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The Fijians: A Study of the Decay of Custom

Communal Lala

Communal Lala

In its communal aspect lala is the axis of the primitive commonwealth. A native cannot by himself build his house, or dig his plantation, and he has no money with which to pay others for doing so. Accordingly, he applies to the chief, who, acting as the mouthpiece of the commune, summons all the able-bodied men to come to his assistance. In return he must provide food for them, and he must take his turn in helping each of them whenever his services are required. Both in the larger confederations and the miniature republics of the inland tribes, this kind of lala is applied by the chief of sept or chief of village with the consent of the council of elders.

Communal lala is also indispensable for the performance of all public works, such as road-making, bridge-building; the erection of public meeting-houses, such as the church or Mbure-ni-sa, and it was also legitimately applied to such quasi-communal services as the repair of the chief's canoe or page 68house, the planting of food and catching fish, for the entertainment of strangers coming to trade with the tribe. In this respect the lala corresponds closely with our system of local rates. When exercised by the supreme chief to levy contributions for the equipment of an army or an embassy, it may fitly be compared with public taxation. Without it, the condition of the natives' houses, already bad, would become worse; their crops, already diminished, would become insufficient for their support; their villages, often now neglected, would become unfit for habitation, and the purchase and maintenance of boats and vessels become impossible. Where it has been abolished, as in Tonga and the Tongan community settled in Fiji, the necessity for combination is so keenly felt that the people have evolved a substitute of their own. Men and women voluntarily form themselves into clubs called Kabani (company) under various fanciful names, which are called together under the direction of an elected president to build houses, plant gardens, and do other combined work for one another. Disobedience to the order of the president is visited by a money fine, or by expulsion. A person who belongs to no club can obtain no assistance from his fellows.

I am not sufficiently acquainted with the history of the corvée in Egypt or the rajakarya of Ceylon to say whether they, like the lala, were instituted to meet the necessity of combination among a primitive people. The rajakarya, we know, was abolished because the high chiefs much abused it, but they did not begin to do so until the law of custom had begun to decay, owing to intercourse with Europeans. We had the lala ourselves up to the thirteenth century, or the magnificent churches of the Norman and Gothic periods would never have been built by people who were content to live in thatched hovels: in Scotland it survived until much later.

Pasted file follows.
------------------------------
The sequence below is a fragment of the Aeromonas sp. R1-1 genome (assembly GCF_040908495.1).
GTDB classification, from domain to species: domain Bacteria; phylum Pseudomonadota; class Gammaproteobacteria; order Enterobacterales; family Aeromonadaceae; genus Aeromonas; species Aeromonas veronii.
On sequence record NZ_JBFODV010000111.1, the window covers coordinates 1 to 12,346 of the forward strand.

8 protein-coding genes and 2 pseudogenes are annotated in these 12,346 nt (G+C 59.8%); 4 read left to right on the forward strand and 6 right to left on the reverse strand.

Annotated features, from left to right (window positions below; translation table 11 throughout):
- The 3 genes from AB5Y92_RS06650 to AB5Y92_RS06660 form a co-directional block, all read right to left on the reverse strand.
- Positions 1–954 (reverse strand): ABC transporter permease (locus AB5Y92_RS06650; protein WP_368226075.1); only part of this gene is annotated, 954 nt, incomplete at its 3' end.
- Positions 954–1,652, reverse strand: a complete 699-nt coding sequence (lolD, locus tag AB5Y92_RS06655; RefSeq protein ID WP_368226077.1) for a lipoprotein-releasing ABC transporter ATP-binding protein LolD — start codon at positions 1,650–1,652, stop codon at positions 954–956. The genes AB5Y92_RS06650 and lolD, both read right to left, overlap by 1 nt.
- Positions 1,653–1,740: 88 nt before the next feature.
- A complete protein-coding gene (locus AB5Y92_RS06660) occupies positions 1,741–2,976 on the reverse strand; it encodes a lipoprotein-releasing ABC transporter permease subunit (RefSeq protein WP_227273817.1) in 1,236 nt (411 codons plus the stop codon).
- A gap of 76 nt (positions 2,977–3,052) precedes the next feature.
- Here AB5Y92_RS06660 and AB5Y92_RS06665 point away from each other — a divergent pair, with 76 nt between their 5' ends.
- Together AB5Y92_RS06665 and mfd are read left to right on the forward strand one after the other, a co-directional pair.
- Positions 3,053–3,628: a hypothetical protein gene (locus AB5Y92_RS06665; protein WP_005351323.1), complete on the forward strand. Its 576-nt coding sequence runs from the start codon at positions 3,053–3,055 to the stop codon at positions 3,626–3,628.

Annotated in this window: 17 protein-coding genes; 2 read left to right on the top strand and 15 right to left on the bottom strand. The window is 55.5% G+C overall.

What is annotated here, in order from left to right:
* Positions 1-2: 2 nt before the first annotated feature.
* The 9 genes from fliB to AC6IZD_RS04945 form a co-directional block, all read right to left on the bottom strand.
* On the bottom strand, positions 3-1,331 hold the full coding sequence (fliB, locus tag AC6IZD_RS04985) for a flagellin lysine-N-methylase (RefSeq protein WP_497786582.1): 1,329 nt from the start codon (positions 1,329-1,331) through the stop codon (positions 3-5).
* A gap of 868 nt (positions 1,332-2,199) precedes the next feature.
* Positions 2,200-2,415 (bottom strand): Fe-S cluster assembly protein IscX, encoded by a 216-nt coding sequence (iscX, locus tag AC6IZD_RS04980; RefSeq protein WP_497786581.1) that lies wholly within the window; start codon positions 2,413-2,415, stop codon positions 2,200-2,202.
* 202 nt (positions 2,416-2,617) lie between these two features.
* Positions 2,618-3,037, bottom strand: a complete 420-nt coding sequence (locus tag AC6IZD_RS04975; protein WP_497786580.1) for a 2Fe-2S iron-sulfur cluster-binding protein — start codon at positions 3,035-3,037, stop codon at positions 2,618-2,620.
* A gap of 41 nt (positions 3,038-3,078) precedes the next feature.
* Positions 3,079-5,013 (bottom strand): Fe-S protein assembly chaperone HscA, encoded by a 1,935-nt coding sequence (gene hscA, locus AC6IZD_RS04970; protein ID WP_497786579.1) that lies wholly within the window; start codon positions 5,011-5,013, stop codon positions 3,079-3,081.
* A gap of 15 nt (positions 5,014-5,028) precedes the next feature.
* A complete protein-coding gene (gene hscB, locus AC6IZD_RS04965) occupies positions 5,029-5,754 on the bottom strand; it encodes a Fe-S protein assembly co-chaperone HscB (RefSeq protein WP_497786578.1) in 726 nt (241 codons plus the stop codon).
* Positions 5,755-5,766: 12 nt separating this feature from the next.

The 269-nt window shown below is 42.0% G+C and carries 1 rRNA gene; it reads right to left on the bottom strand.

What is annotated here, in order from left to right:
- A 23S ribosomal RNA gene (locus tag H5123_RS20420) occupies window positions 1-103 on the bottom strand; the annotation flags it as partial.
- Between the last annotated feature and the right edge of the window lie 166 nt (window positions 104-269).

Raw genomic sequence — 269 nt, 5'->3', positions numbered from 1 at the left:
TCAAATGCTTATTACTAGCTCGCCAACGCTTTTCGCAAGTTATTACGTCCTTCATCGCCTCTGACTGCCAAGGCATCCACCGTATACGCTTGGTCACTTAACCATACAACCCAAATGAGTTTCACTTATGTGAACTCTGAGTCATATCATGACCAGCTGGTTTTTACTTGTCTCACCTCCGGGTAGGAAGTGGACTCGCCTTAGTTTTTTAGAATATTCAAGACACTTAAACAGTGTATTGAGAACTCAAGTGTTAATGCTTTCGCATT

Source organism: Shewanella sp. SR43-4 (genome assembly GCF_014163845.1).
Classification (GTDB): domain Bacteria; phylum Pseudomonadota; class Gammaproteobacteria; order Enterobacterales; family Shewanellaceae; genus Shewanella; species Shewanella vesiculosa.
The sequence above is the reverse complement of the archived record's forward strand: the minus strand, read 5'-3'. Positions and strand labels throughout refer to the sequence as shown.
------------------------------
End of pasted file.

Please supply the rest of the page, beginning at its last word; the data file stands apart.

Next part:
The communal lala has suffered far less decay than the personal. The chief had no selfish interest to tempt him to push it to excess; the people felt it no injustice, though they were compelled to supply extravagant contributions of food and property for the frequent solevu. Nor do they grumble at being compelled to contribute a sum of some £5000 page 69annually for the purchase and repair of vessels owned in common, for these exactions, burdensome as they are, minister to their natural vanity. It was when the government applied the principle of communal lata to sanitation that they began to cry out, for this was a clear infraction of the law of custom. Their fathers did well enough with a road twelve inches wide, with bridges formed of a single slippery log, with village squares unweeded save on the occasion of some great public function. When the chief orders the widening of roads and bridges, he is not voicing the want of the commune but the will of the foreigners.

It is worth noting as an illustration of communal lata that for the first few years after annexation the communal vessels usually belonged to the province. The people who contributed the purchase money did not grumble, because they regarded the collection as a personal levy by their chief. The vessel was at the disposal of the Roko Tui, who regarded it as his private yacht. But as soon as the people grasped the idea of owning a vessel in common, they began to subscribe for district and village boats, in which they enjoyed an ample return for their money. The government exercises a wise control over such collections. No money may be levied until the resolution of the Native Council has received the sanction of the government, and sanction is never accorded when the levy is likely to put an undue burden upon the people. And here again is an instance of how one cannot tamper with native customs without letting loose a pack of unforeseen evils. The collection of money for the purchase of vessels is a useful spur to activity; it maintains a profitable colonial industry without putting any strain upon the natives. But with increased facilities for travelling there is growing up a practice on the part of both men and women of wandering from island to island on the village boat, billeting themselves upon the people they visit, and leaving their families to take care of themselves.